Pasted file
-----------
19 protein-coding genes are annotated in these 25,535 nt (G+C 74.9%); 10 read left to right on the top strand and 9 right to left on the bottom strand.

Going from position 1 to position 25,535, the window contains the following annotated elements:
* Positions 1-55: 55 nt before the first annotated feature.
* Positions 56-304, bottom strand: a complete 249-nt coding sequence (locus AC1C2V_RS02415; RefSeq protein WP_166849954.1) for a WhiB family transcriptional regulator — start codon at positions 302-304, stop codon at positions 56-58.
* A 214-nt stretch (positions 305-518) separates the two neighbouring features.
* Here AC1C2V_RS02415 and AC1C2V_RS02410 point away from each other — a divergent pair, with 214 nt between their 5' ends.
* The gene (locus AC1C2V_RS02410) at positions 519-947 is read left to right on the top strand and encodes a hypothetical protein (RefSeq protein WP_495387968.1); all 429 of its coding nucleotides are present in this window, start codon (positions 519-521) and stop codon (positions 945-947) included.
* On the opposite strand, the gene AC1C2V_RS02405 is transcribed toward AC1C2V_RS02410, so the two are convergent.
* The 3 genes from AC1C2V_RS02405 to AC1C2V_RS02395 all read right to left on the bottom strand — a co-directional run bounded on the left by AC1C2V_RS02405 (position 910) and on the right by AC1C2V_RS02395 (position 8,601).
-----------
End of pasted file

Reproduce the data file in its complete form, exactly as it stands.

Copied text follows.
19 protein-coding genes are annotated in these 25,535 nt (G+C 74.9%); 10 read left to right on the top strand and 9 right to left on the bottom strand.

Going from position 1 to position 25,535, the window contains the following annotated elements:
* Positions 1-55: 55 nt before the first annotated feature.
* Positions 56-304, bottom strand: a complete 249-nt coding sequence (locus AC1C2V_RS02415; RefSeq protein WP_166849954.1) for a WhiB family transcriptional regulator — start codon at positions 302-304, stop codon at positions 56-58.
* A 214-nt stretch (positions 305-518) separates the two neighbouring features.
* Here AC1C2V_RS02415 and AC1C2V_RS02410 point away from each other — a divergent pair, with 214 nt between their 5' ends.
* The gene (locus AC1C2V_RS02410) at positions 519-947 is read left to right on the top strand and encodes a hypothetical protein (RefSeq protein WP_495387968.1); all 429 of its coding nucleotides are present in this window, start codon (positions 519-521) and stop codon (positions 945-947) included.
* On the opposite strand, the gene AC1C2V_RS02405 is transcribed toward AC1C2V_RS02410, so the two are convergent.
* The 3 genes from AC1C2V_RS02405 to AC1C2V_RS02395 all read right to left on the bottom strand — a co-directional run bounded on the left by AC1C2V_RS02405 (position 910) and on the right by AC1C2V_RS02395 (position 8,601).